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  5. "Dych chi wedi blino?"

"Dych chi wedi blino?"

Translation:Are you tired?

February 29, 2016



Which word in this sentence means what?


Which word in this sentence means what?

Translated word for word, you have

  • dych "are"
  • chi "you" (several people, or one person you're speaking to politely)
  • wedi "after"
  • blino "tiring"

Where English expresses the perfect with "have" (e.g. I have written a book) on the metaphor of possession, Welsh instead talks about being after the action (e.g. dw i wedi ysgrifennu llyfr, literally "am I after writing book").

So they don't say "I have become tired" using a word that means "have", but rather using a word that means "after" -- "I am after becoming-tired", dw i wedi blino.

English usually expresses tiredness with an adjective rather than a verb (we don't say "I have tired" but "I am tired"), so it may be helpful to think of wedi blino as a single expression or unit meaning "tired".


Sooo helpful, thank you for the in depth!! Furiously scribbles notes


Very interesting thank you


This makes me wonder if I might be a little further along in grokking the original text of "Sir Gawain and the Green Knight" if I make it through this course. Welsh seems to have an interesting worldview.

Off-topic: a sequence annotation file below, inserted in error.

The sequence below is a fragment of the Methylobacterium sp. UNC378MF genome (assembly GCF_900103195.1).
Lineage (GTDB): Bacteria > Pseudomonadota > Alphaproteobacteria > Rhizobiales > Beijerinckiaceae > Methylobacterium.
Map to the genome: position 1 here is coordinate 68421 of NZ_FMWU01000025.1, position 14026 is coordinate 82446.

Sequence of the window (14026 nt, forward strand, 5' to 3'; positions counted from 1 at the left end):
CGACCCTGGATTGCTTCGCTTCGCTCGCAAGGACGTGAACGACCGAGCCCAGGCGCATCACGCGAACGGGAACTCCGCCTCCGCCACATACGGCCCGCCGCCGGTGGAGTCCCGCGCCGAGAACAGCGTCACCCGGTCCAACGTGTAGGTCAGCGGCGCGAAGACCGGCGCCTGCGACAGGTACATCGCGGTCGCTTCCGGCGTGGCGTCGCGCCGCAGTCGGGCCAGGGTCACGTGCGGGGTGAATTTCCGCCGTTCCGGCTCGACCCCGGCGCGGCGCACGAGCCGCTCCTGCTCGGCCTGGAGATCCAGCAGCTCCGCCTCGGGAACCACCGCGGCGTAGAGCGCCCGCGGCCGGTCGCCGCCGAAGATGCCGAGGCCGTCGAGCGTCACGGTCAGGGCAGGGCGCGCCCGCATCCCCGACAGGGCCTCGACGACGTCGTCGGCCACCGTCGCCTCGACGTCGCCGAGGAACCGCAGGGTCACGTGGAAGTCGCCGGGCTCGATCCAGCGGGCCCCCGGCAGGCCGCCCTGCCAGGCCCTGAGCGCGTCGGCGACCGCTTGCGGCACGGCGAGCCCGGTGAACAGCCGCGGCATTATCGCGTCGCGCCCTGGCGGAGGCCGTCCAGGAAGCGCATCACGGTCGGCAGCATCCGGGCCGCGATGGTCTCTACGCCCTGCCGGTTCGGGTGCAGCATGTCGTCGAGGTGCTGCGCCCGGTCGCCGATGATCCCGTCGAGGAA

Is the di in wedi a hard or a soft di? As in, is it sounded "the" or "Di (as in Didi from Dexter's Laboratory)"?


d has only one sound in Welsh, the same as the d in English do, dead, deed etc.

See the videos that we recommend in the course notes - look on the web for 'youtube welshplus pronunciation basics'.


Why not ''dych chi'n" wedi blino? Is it because of the W?


Why not ''dych chi'n" wedi blino? Is it because of the W?

wedi fits into the same grammatical "slot" as yn -- if you have one, you can't have the other.


Is there a context in which blino can be used without wedi? I know blinedig is used without wedi, is there a subtlety that is lost in translation?


In this context, blino is a verb-noun meaning 'tiring', as in 'to tire', 'getting tired':

  • Dw i'n blino. - I am getting tired.

The 'n/yn tells us that the action is continuing, incomplete.

Using wedi instead of yn marks the action as finished, complete - the action of 'getting tired' is over and I am now actually 'tired'.

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